SQL > SQL Commands > Delete From Statement

The DELETE FROM statement in SQL is used to remove records from a table.

Please note that the DELETE FROM command cannot delete any rows of data that would violate FOREIGN KEY or other constraints.

Syntax

The syntax for the DELETE FROM statement is as follows:

DELETE FROM "table_name"
WHERE "condition";

The WHERE clause is important here. Without specifying a condition, all records from the table will be deleted.

"Condition" can be simple (such as "Sales > 500") or complex (such as from the result of a subquery).

Examples

Two examples of how to use the DELETE FROM statement are shown below.

Example 1: DELETE FROM using a simple condition

We use the following table as the starting point.

Table Store_Information

 Store_Name  Sales  Txn_Date 
 Los Angeles 1500  Jan-05-1999 
 San Diego 250  Jan-07-1999 
 Los Angeles 300  Jan-08-1999 
 Boston 700  Jan-08-1999 

We decide not to keep any information on Los Angeles in this table. To accomplish this, we type the following SQL:

DELETE FROM Store_Information
WHERE Store_Name = 'Los Angeles';

Now the table becomes,

Table Store_Information

 Store_Name  Sales  Txn_Date 
 San Diego 250  Jan-07-1999 
 Boston 700  Jan-08-1999 

Example 2: DELETE FROM using the results from a subquery

In Example 1, the criteria we use to determine which rows to delete is quite simple. We can also use a more complex condition. Below is an example where we use a subquery as the condition. Assume we have the following two tables:

Table Store_Information

 Store_Name  Sales  Txn_Date 
 Los Angeles 1500  Jan-05-1999 
 San Diego 250  Jan-07-1999 
 Los Angeles 300  Jan-08-1999 
 Boston 700  Jan-08-1999 

Table Geography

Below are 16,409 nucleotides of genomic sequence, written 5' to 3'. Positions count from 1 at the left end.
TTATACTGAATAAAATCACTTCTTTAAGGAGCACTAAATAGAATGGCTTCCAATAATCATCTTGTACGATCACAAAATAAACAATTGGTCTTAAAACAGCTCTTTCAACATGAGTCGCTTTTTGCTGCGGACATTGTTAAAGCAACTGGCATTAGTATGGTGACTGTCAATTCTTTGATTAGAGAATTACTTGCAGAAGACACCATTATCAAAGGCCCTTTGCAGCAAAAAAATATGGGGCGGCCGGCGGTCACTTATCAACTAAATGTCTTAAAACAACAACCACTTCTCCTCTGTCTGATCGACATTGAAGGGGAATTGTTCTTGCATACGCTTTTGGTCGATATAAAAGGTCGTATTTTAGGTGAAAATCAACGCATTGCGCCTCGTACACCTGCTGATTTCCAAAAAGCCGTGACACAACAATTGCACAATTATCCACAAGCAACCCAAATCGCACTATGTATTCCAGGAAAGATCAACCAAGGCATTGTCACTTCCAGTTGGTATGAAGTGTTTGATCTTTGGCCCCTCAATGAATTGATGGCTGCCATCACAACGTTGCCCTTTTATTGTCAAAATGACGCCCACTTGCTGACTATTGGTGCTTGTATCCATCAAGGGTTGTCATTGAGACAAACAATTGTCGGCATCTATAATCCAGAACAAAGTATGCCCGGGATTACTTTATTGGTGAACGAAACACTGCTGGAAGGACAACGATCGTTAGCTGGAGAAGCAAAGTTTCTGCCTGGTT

Region_Name  Store_Name 
 East  Boston 
 East  New York 
 West  Los Angeles 
 West  San Diego 

We want to remove data for all stores in the East region from Store_Information (assuming that a store is either in the East region or the West region—it cannot be in more than one region). We use the following SQL statement to accomplish this:

DELETE FROM Store_Information
WHERE Store_Name IN
(SELECT Store_Name FROM Geography
WHERE Region_Name = 'East');

Upon execution, the Store_Information table becomes,

 Store_Name  Sales  Txn_Date 
 Los Angeles 1500  Jan-05-1999 
 San Diego 250  Jan-07-1999 
 Los Angeles 300  Jan-08-1999 

If we leave out the WHERE clause in a DELETE FROM command, we will delete all rows from the table. Most times, this is not what we intend to do. To prevent this, it is a best practice in database management to always run the corresponding SELECT statement first to make sure the rows selected are the ones we intend to remove from the table. This can be done by replacing "DELETE" with "SELECT *".

Exercises

For the questions below, we use the following table as the starting point:

Table Clients

 Customer_ID  Last_Name  First_Name  City  State  Join_Date 
 2  Larry  Kerr  Seattle  WA  Oct-15-2001 
 5  Aaron  Wallace  Denver  CO  Oct-18-2001 
 6  Jayson  Fortran  Raleigh  NC  Oct-24-2001 
 12  Jill  Dobbs  Buffalo  NY  Nov-15-2001 
 13  Lisa  Yamaguchi  San Diego  CA  Nov-15-2001 
 20  Ally  Smith  Seattle  WA  Nov-25-2001 
 67  Teyu  Lee  Cupertino  CA  Jan-11-2002 

1. Which of the following SQL statements is valid? (There may be more than one answer)
a) DELETE * FROM Clients WHERE State = 'CO';
b) DELETE FROM Clients WHERE State = 'CO';
c) DELETE FROM Clients HAVING State = 'CO';
d) DELETE FROM Clients WHERE Customer_ID < 10;

2. How many rows are deleted after the following SQL statement is executed?
DELETE FROM Clients WHERE State = 'CO';

3. What is the effect of the following SQL?
DELETE FROM Clients WHERE 1 = 1;

Next: SQL Comment

This page was last updated on May 23, 2022.




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